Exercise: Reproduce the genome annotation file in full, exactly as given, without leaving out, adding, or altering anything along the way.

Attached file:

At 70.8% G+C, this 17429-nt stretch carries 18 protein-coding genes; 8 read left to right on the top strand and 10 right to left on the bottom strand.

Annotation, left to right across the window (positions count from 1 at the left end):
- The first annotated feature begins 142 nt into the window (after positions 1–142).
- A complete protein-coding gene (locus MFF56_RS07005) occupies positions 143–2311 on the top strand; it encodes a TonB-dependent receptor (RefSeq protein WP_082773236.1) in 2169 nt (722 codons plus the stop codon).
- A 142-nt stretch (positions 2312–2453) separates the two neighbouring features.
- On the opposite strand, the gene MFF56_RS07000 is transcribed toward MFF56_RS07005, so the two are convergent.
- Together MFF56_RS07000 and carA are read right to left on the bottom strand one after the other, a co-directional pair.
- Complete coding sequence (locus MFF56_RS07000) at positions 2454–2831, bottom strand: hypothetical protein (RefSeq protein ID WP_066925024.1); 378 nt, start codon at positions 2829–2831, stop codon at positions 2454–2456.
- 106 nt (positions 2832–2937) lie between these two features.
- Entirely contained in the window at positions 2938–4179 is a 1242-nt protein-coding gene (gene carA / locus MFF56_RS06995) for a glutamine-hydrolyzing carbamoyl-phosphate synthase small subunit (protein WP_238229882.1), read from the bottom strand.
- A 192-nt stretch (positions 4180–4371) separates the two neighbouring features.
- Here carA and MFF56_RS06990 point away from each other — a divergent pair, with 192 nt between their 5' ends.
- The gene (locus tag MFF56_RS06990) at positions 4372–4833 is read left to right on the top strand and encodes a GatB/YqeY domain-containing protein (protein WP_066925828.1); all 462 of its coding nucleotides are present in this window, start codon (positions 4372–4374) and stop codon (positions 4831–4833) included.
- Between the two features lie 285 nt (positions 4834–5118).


At 70.8% G+C, this 17429-nt stretch carries 18 protein-coding genes; 8 read left to right on the top strand and 10 right to left on the bottom strand.

Annotation, left to right across the window (positions count from 1 at the left end):
- The first annotated feature begins 142 nt into the window (after positions 1–142).
- A complete protein-coding gene (locus MFF56_RS07005) occupies positions 143–2311 on the top strand; it encodes a TonB-dependent receptor (RefSeq protein WP_082773236.1) in 2169 nt (722 codons plus the stop codon).
- A 142-nt stretch (positions 2312–2453) separates the two neighbouring features.
- On the opposite strand, the gene MFF56_RS07000 is transcribed toward MFF56_RS07005, so the two are convergent.
- Together MFF56_RS07000 and carA are read right to left on the bottom strand one after the other, a co-directional pair.
- Complete coding sequence (locus MFF56_RS07000) at positions 2454–2831, bottom strand: hypothetical protein (RefSeq protein ID WP_066925024.1); 378 nt, start codon at positions 2829–2831, stop codon at positions 2454–2456.
- 106 nt (positions 2832–2937) lie between these two features.
- Entirely contained in the window at positions 2938–4179 is a 1242-nt protein-coding gene (gene carA / locus MFF56_RS06995) for a glutamine-hydrolyzing carbamoyl-phosphate synthase small subunit (protein WP_238229882.1), read from the bottom strand.
- A 192-nt stretch (positions 4180–4371) separates the two neighbouring features.
- Here carA and MFF56_RS06990 point away from each other — a divergent pair, with 192 nt between their 5' ends.
- The gene (locus tag MFF56_RS06990) at positions 4372–4833 is read left to right on the top strand and encodes a GatB/YqeY domain-containing protein (protein WP_066925828.1); all 462 of its coding nucleotides are present in this window, start codon (positions 4372–4374) and stop codon (positions 4831–4833) included.
- Between the two features lie 285 nt (positions 4834–5118).